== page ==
6.   Spice things up.

Turmeric, cinnamon, and cardamom are three spices that are helpful for restoring glutathione levels. Be sure to get high quality, organic spices which are additive free and as fresh as possible.

7.   Rest, relax and move your body.

Minimizing stress is key in preventing depletion of glutathione. Practice stress-reducing activities like deep breathing, meditation, yoga and leisure walking as often as possible. Sometimes a few minutes of stretching and deep breathing before bed can help you wind down, reduce stress hormone production, and contribute to a more restful nights’ sleep.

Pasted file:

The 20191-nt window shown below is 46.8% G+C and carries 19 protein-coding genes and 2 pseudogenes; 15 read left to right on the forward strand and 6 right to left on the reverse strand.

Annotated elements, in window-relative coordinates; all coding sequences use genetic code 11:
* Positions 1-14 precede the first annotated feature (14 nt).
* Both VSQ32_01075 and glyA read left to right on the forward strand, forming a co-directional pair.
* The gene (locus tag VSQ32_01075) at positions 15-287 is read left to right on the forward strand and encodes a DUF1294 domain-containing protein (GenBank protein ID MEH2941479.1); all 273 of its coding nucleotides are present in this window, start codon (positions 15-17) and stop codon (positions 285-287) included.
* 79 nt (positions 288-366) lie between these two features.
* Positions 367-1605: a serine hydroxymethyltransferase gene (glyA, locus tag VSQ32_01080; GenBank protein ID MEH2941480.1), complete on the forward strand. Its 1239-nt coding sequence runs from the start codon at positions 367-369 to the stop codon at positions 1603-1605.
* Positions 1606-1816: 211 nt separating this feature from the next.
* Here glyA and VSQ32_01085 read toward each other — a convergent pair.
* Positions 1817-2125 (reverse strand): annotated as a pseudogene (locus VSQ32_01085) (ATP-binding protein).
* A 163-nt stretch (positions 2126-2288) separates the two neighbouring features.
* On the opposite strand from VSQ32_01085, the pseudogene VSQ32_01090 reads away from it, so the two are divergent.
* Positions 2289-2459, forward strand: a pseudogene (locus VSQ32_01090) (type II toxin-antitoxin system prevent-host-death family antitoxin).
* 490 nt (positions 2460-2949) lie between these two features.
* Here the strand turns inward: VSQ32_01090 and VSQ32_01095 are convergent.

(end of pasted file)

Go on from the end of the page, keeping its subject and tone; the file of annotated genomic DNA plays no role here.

Sleep is a crucial component in the body’s ability to heal and produce sufficient glutathione.  Studies show that glutathione levels were significantly reduced in the brains of sleep-deprived animals, so try to get as much quality sleep as possible and take naps when necessary. Melatonin is a hormone that is released at night time and acts to regulate sleep. It is a powerful antioxidant that has been shown to increase glutathione levels in the brain, liver, muscle tissue and blood. Sour cherries, especially Montmorency cherries are a great food source of melatonin.

Exercise also boosts glutathione production and improves the body’s ability to detoxify. Start slowly by doing gentle exercise and work your way up to 30 minutes a day of sports or more vigorous exercise such as hiking or biking. Resistance training for 20-40 minutes is also effective and will help increase and maintain lean muscle mass.